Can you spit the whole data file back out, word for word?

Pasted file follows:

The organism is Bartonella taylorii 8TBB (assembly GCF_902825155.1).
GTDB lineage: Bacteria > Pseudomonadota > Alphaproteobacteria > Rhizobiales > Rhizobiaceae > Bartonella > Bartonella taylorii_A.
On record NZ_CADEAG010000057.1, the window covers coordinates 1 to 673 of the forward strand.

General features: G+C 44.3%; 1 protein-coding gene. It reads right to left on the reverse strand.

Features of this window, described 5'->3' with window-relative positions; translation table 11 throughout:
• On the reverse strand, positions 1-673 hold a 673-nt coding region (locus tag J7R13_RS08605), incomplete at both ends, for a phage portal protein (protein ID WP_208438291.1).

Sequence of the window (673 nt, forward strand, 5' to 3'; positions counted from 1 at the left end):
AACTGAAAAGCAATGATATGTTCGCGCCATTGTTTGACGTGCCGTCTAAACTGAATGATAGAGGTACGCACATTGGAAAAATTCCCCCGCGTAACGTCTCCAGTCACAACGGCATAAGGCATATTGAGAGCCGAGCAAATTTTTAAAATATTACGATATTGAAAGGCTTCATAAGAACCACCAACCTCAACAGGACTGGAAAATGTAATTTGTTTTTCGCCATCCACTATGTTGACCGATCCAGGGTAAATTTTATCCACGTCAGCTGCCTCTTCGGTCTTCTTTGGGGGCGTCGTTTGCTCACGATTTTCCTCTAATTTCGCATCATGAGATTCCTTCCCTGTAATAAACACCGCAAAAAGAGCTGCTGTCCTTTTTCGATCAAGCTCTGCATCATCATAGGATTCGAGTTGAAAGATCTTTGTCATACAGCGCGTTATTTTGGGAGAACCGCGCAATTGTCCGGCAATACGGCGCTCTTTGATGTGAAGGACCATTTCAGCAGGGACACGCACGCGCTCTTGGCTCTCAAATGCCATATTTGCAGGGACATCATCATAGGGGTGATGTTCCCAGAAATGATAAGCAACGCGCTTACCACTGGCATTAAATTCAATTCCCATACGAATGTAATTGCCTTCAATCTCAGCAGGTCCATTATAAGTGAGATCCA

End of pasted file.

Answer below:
The organism is Bartonella taylorii 8TBB (assembly GCF_902825155.1).
GTDB lineage: Bacteria > Pseudomonadota > Alphaproteobacteria > Rhizobiales > Rhizobiaceae > Bartonella > Bartonella taylorii_A.
On record NZ_CADEAG010000057.1, the window covers coordinates 1 to 673 of the forward strand.

General features: G+C 44.3%; 1 protein-coding gene. It reads right to left on the reverse strand.

Features of this window, described 5'->3' with window-relative positions; translation table 11 throughout:
• On the reverse strand, positions 1-673 hold a 673-nt coding region (locus tag J7R13_RS08605), incomplete at both ends, for a phage portal protein (protein ID WP_208438291.1).

Sequence of the window (673 nt, forward strand, 5' to 3'; positions counted from 1 at the left end):
AACTGAAAAGCAATGATATGTTCGCGCCATTGTTTGACGTGCCGTCTAAACTGAATGATAGAGGTACGCACATTGGAAAAATTCCCCCGCGTAACGTCTCCAGTCACAACGGCATAAGGCATATTGAGAGCCGAGCAAATTTTTAAAATATTACGATATTGAAAGGCTTCATAAGAACCACCAACCTCAACAGGACTGGAAAATGTAATTTGTTTTTCGCCATCCACTATGTTGACCGATCCAGGGTAAATTTTATCCACGTCAGCTGCCTCTTCGGTCTTCTTTGGGGGCGTCGTTTGCTCACGATTTTCCTCTAATTTCGCATCATGAGATTCCTTCCCTGTAATAAACACCGCAAAAAGAGCTGCTGTCCTTTTTCGATCAAGCTCTGCATCATCATAGGATTCGAGTTGAAAGATCTTTGTCATACAGCGCGTTATTTTGGGAGAACCGCGCAATTGTCCGGCAATACGGCGCTCTTTGATGTGAAGGACCATTTCAGCAGGGACACGCACGCGCTCTTGGCTCTCAAATGCCATATTTGCAGGGACATCATCATAGGGGTGATGTTCCCAGAAATGATAAGCAACGCGCTTACCACTGGCATTAAATTCAATTCCCATACGAATGTAATTGCCTTCAATCTCAGCAGGTCCATTATAAGTGAGATCCA